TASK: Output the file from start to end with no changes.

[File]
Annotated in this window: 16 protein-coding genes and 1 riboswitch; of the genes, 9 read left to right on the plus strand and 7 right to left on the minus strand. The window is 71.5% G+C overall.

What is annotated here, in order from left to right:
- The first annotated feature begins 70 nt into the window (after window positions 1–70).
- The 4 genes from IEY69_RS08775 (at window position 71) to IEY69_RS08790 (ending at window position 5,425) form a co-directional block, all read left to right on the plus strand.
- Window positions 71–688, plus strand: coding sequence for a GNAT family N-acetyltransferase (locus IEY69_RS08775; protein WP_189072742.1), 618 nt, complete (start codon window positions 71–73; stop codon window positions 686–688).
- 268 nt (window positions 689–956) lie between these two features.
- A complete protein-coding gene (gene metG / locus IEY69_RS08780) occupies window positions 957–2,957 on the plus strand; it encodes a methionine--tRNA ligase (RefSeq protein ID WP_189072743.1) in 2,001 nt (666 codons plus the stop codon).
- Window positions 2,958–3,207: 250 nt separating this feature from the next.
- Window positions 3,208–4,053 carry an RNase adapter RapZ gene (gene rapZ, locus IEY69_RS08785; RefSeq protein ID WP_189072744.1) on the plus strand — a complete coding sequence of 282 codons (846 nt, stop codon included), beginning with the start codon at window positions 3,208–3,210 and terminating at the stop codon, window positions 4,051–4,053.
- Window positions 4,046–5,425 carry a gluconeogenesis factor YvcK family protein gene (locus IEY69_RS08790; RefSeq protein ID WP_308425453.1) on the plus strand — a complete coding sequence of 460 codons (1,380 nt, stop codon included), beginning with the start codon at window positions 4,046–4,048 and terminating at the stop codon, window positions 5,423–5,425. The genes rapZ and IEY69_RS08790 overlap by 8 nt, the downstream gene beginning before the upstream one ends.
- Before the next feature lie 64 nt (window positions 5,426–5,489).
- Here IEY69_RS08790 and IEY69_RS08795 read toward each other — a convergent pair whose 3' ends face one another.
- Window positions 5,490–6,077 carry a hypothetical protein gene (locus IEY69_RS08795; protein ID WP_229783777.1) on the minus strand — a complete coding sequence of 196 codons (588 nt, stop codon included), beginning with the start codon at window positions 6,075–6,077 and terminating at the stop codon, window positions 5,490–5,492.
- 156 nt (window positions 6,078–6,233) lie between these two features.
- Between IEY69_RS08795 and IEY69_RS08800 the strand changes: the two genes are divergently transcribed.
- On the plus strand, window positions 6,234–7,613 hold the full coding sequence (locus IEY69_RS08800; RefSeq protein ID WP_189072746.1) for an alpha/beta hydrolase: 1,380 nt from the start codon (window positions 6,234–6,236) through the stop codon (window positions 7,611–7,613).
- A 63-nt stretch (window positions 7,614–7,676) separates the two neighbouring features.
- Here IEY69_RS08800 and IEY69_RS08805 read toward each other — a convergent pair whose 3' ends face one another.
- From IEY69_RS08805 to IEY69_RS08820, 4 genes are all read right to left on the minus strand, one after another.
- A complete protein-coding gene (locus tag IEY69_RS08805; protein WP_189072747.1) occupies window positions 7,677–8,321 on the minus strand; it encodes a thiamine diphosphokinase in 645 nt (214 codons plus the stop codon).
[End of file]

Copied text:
Annotated in this window: 16 protein-coding genes and 1 riboswitch; of the genes, 9 read left to right on the plus strand and 7 right to left on the minus strand. The window is 71.5% G+C overall.

What is annotated here, in order from left to right:
- The first annotated feature begins 70 nt into the window (after window positions 1–70).
- The 4 genes from IEY69_RS08775 (at window position 71) to IEY69_RS08790 (ending at window position 5,425) form a co-directional block, all read left to right on the plus strand.
- Window positions 71–688, plus strand: coding sequence for a GNAT family N-acetyltransferase (locus IEY69_RS08775; protein WP_189072742.1), 618 nt, complete (start codon window positions 71–73; stop codon window positions 686–688).
- 268 nt (window positions 689–956) lie between these two features.
- A complete protein-coding gene (gene metG / locus IEY69_RS08780) occupies window positions 957–2,957 on the plus strand; it encodes a methionine--tRNA ligase (RefSeq protein ID WP_189072743.1) in 2,001 nt (666 codons plus the stop codon).
- Window positions 2,958–3,207: 250 nt separating this feature from the next.
- Window positions 3,208–4,053 carry an RNase adapter RapZ gene (gene rapZ, locus IEY69_RS08785; RefSeq protein ID WP_189072744.1) on the plus strand — a complete coding sequence of 282 codons (846 nt, stop codon included), beginning with the start codon at window positions 3,208–3,210 and terminating at the stop codon, window positions 4,051–4,053.
- Window positions 4,046–5,425 carry a gluconeogenesis factor YvcK family protein gene (locus IEY69_RS08790; RefSeq protein ID WP_308425453.1) on the plus strand — a complete coding sequence of 460 codons (1,380 nt, stop codon included), beginning with the start codon at window positions 4,046–4,048 and terminating at the stop codon, window positions 5,423–5,425. The genes rapZ and IEY69_RS08790 overlap by 8 nt, the downstream gene beginning before the upstream one ends.
- Before the next feature lie 64 nt (window positions 5,426–5,489).
- Here IEY69_RS08790 and IEY69_RS08795 read toward each other — a convergent pair whose 3' ends face one another.
- Window positions 5,490–6,077 carry a hypothetical protein gene (locus IEY69_RS08795; protein ID WP_229783777.1) on the minus strand — a complete coding sequence of 196 codons (588 nt, stop codon included), beginning with the start codon at window positions 6,075–6,077 and terminating at the stop codon, window positions 5,490–5,492.
- 156 nt (window positions 6,078–6,233) lie between these two features.
- Between IEY69_RS08795 and IEY69_RS08800 the strand changes: the two genes are divergently transcribed.
- On the plus strand, window positions 6,234–7,613 hold the full coding sequence (locus IEY69_RS08800; RefSeq protein ID WP_189072746.1) for an alpha/beta hydrolase: 1,380 nt from the start codon (window positions 6,234–6,236) through the stop codon (window positions 7,611–7,613).
- A 63-nt stretch (window positions 7,614–7,676) separates the two neighbouring features.
- Here IEY69_RS08800 and IEY69_RS08805 read toward each other — a convergent pair whose 3' ends face one another.
- From IEY69_RS08805 to IEY69_RS08820, 4 genes are all read right to left on the minus strand, one after another.
- A complete protein-coding gene (locus tag IEY69_RS08805; protein WP_189072747.1) occupies window positions 7,677–8,321 on the minus strand; it encodes a thiamine diphosphokinase in 645 nt (214 codons plus the stop codon).